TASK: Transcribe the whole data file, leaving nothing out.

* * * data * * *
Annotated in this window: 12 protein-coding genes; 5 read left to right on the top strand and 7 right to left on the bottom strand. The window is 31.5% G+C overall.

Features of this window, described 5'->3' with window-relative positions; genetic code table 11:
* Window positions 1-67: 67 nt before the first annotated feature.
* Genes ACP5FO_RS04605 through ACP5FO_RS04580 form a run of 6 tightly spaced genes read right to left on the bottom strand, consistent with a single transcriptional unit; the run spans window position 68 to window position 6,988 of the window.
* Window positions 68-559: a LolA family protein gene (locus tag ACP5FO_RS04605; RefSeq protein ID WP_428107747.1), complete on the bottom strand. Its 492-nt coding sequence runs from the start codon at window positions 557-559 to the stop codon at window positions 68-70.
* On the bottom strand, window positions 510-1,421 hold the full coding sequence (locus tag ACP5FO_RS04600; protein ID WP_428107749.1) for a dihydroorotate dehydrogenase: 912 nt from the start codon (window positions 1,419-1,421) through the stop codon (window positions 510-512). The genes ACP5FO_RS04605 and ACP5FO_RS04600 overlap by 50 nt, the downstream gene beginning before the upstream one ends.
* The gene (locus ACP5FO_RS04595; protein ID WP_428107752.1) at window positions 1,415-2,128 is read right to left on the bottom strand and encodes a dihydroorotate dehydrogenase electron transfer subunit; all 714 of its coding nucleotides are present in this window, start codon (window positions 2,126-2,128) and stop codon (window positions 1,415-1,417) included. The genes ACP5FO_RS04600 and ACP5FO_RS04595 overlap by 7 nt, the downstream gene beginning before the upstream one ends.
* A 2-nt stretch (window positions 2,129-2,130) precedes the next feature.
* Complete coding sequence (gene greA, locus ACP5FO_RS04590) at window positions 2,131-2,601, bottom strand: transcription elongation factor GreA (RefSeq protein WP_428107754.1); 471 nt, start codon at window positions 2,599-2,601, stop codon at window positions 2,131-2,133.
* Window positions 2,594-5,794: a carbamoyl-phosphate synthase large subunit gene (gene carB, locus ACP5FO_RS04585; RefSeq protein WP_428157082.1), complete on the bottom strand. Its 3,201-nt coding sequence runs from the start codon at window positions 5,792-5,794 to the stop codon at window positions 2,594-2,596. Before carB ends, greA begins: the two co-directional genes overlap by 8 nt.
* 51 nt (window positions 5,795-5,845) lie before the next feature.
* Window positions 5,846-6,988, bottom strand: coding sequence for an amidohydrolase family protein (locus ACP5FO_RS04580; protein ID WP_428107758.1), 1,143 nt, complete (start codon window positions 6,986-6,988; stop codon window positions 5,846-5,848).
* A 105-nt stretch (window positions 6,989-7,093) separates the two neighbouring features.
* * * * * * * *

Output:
Annotated in this window: 12 protein-coding genes; 5 read left to right on the top strand and 7 right to left on the bottom strand. The window is 31.5% G+C overall.

Features of this window, described 5'->3' with window-relative positions; genetic code table 11:
* Window positions 1-67: 67 nt before the first annotated feature.
* Genes ACP5FO_RS04605 through ACP5FO_RS04580 form a run of 6 tightly spaced genes read right to left on the bottom strand, consistent with a single transcriptional unit; the run spans window position 68 to window position 6,988 of the window.
* Window positions 68-559: a LolA family protein gene (locus tag ACP5FO_RS04605; RefSeq protein ID WP_428107747.1), complete on the bottom strand. Its 492-nt coding sequence runs from the start codon at window positions 557-559 to the stop codon at window positions 68-70.
* On the bottom strand, window positions 510-1,421 hold the full coding sequence (locus tag ACP5FO_RS04600; protein ID WP_428107749.1) for a dihydroorotate dehydrogenase: 912 nt from the start codon (window positions 1,419-1,421) through the stop codon (window positions 510-512). The genes ACP5FO_RS04605 and ACP5FO_RS04600 overlap by 50 nt, the downstream gene beginning before the upstream one ends.
* The gene (locus ACP5FO_RS04595; protein ID WP_428107752.1) at window positions 1,415-2,128 is read right to left on the bottom strand and encodes a dihydroorotate dehydrogenase electron transfer subunit; all 714 of its coding nucleotides are present in this window, start codon (window positions 2,126-2,128) and stop codon (window positions 1,415-1,417) included. The genes ACP5FO_RS04600 and ACP5FO_RS04595 overlap by 7 nt, the downstream gene beginning before the upstream one ends.
* A 2-nt stretch (window positions 2,129-2,130) precedes the next feature.
* Complete coding sequence (gene greA, locus ACP5FO_RS04590) at window positions 2,131-2,601, bottom strand: transcription elongation factor GreA (RefSeq protein WP_428107754.1); 471 nt, start codon at window positions 2,599-2,601, stop codon at window positions 2,131-2,133.
* Window positions 2,594-5,794: a carbamoyl-phosphate synthase large subunit gene (gene carB, locus ACP5FO_RS04585; RefSeq protein WP_428157082.1), complete on the bottom strand. Its 3,201-nt coding sequence runs from the start codon at window positions 5,792-5,794 to the stop codon at window positions 2,594-2,596. Before carB ends, greA begins: the two co-directional genes overlap by 8 nt.
* 51 nt (window positions 5,795-5,845) lie before the next feature.
* Window positions 5,846-6,988, bottom strand: coding sequence for an amidohydrolase family protein (locus ACP5FO_RS04580; protein ID WP_428107758.1), 1,143 nt, complete (start codon window positions 6,986-6,988; stop codon window positions 5,846-5,848).
* A 105-nt stretch (window positions 6,989-7,093) separates the two neighbouring features.